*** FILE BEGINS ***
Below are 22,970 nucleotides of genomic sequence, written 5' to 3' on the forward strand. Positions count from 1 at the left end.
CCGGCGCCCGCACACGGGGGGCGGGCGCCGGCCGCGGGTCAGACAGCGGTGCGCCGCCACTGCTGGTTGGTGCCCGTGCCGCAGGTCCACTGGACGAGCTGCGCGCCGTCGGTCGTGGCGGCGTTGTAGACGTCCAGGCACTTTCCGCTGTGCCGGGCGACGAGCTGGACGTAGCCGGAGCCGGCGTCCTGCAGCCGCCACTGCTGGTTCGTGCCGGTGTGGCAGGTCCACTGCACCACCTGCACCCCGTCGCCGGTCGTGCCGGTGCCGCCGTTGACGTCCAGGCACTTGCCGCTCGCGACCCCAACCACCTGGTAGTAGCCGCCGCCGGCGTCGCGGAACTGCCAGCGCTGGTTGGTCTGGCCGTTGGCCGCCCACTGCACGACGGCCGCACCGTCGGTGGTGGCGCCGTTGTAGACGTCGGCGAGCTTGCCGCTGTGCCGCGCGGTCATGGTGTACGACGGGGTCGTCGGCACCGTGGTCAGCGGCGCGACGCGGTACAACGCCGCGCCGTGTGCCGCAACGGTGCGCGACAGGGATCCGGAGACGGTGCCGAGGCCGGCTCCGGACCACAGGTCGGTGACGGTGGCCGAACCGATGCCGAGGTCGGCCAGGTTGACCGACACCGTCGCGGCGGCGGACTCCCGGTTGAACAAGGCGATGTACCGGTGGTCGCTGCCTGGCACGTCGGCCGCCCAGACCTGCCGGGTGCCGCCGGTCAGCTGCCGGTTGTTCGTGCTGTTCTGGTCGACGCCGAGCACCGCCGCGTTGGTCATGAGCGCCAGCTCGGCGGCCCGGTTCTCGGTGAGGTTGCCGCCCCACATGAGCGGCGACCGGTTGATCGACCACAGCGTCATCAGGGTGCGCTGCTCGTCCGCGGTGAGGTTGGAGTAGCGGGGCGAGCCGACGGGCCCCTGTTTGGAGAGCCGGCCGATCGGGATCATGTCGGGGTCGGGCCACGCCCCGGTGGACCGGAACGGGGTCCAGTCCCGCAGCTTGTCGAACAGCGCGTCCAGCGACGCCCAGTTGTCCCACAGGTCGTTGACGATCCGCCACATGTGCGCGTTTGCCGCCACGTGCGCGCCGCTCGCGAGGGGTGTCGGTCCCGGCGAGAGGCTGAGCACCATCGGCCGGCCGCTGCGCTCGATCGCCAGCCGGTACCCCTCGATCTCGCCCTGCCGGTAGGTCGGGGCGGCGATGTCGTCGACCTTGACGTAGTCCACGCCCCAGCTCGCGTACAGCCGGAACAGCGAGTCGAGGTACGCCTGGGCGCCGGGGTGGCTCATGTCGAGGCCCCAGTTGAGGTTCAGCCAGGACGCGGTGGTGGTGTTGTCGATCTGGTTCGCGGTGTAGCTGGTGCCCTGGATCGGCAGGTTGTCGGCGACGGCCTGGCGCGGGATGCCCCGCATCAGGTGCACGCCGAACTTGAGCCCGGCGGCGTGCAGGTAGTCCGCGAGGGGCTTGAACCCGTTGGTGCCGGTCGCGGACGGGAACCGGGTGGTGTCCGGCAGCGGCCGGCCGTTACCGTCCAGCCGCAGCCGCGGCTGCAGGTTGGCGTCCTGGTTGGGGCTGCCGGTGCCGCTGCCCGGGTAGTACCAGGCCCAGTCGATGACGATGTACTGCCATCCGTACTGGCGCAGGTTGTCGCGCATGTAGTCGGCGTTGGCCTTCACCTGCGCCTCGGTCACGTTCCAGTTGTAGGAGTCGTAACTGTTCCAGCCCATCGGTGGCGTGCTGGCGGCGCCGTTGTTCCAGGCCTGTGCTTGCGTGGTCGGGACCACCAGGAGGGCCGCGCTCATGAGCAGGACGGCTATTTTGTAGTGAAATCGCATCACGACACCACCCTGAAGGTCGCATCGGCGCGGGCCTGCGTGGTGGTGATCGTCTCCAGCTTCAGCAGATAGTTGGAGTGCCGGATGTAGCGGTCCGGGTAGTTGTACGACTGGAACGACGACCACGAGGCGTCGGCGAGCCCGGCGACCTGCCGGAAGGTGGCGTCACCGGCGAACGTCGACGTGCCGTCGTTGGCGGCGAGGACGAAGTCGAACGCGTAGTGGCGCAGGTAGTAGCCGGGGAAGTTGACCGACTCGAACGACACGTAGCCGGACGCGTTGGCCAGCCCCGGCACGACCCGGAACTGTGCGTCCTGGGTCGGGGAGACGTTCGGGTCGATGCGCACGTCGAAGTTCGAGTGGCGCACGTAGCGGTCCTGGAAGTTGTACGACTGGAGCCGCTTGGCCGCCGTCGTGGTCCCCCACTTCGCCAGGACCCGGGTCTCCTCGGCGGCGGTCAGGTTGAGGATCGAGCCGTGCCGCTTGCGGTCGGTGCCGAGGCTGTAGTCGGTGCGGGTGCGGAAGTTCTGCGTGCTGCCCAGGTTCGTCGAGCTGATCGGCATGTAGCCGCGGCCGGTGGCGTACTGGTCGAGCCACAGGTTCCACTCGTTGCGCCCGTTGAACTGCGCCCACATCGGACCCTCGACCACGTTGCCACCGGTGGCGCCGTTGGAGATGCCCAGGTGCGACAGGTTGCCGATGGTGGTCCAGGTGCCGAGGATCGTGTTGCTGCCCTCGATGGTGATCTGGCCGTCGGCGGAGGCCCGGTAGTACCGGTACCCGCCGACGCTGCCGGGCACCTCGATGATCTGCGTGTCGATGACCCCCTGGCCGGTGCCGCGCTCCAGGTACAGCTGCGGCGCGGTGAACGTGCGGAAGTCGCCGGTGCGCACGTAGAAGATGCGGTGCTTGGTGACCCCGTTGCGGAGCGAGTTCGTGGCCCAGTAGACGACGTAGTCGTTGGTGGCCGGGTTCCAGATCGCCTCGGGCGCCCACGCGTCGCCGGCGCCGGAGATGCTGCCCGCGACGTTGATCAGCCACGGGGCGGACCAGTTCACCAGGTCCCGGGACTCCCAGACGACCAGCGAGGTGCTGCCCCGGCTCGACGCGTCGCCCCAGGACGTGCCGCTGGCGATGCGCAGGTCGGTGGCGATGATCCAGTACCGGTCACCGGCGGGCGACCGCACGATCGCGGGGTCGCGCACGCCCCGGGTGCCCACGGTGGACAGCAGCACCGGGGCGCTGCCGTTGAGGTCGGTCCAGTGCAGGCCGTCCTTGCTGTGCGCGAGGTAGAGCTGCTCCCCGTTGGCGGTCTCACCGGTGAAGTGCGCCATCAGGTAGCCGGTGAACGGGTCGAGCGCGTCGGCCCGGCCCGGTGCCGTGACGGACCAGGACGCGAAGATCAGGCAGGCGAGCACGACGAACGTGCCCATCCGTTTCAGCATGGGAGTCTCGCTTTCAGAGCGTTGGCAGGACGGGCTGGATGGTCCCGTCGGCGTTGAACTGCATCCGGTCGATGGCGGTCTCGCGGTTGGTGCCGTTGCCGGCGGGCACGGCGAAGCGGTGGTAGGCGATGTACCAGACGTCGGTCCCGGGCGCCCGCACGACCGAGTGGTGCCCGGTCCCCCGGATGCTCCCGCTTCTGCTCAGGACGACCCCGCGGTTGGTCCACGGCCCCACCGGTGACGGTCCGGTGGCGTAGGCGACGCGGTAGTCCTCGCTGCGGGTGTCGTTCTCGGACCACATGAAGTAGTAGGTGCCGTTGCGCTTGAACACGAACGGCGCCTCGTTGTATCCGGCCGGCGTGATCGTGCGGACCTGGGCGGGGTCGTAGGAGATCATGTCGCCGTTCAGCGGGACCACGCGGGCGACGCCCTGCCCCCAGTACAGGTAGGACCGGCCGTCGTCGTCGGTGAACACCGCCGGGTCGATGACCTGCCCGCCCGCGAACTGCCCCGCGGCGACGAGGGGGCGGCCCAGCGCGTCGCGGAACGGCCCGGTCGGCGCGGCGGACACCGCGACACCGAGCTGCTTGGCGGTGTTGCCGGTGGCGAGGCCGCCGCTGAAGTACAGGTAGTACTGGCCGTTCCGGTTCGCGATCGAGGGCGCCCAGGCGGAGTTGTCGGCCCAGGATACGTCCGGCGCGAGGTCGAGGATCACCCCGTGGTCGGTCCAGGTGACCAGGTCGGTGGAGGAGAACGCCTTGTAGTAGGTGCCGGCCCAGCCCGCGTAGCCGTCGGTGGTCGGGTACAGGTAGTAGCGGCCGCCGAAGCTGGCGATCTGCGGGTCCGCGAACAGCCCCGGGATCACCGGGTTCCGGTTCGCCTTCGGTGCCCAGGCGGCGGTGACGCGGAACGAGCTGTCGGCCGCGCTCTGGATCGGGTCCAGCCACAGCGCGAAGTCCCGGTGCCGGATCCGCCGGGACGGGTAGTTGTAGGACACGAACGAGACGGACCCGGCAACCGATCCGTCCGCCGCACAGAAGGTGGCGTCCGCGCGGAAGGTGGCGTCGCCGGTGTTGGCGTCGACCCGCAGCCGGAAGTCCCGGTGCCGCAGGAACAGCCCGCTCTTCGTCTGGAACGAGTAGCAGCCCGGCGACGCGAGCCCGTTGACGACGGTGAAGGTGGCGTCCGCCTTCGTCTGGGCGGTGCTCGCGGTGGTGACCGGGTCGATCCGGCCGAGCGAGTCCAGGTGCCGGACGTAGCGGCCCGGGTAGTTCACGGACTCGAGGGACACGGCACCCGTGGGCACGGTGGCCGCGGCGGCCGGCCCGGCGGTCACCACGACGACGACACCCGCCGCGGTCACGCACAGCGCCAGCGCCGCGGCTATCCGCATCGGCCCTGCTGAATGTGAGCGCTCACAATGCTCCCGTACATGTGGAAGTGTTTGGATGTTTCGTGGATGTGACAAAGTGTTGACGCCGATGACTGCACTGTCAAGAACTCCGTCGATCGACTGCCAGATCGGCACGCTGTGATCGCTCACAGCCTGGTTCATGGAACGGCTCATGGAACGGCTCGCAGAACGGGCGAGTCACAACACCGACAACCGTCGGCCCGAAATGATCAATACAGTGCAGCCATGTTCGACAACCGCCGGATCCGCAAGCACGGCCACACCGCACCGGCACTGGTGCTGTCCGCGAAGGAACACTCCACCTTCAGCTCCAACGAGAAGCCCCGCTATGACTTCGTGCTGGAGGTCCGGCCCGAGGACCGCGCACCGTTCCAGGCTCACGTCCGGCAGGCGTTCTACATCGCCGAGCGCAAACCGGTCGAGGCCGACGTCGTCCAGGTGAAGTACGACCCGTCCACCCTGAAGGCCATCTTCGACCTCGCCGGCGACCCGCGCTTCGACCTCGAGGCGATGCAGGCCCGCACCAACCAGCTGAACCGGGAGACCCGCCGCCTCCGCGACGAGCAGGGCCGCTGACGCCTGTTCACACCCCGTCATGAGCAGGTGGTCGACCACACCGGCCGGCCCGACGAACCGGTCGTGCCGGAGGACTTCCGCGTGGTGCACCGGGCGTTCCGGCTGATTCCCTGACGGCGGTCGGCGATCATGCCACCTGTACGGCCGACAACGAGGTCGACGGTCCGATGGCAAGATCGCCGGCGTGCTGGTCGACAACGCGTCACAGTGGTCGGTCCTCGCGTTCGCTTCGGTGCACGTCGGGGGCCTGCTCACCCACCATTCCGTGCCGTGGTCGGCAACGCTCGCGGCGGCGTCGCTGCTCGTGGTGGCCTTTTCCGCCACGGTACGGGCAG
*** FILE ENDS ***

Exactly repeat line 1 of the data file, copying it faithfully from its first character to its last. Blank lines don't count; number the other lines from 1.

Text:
Below are 22,970 nucleotides of genomic sequence, written 5' to 3' on the forward strand. Positions count from 1 at the left end.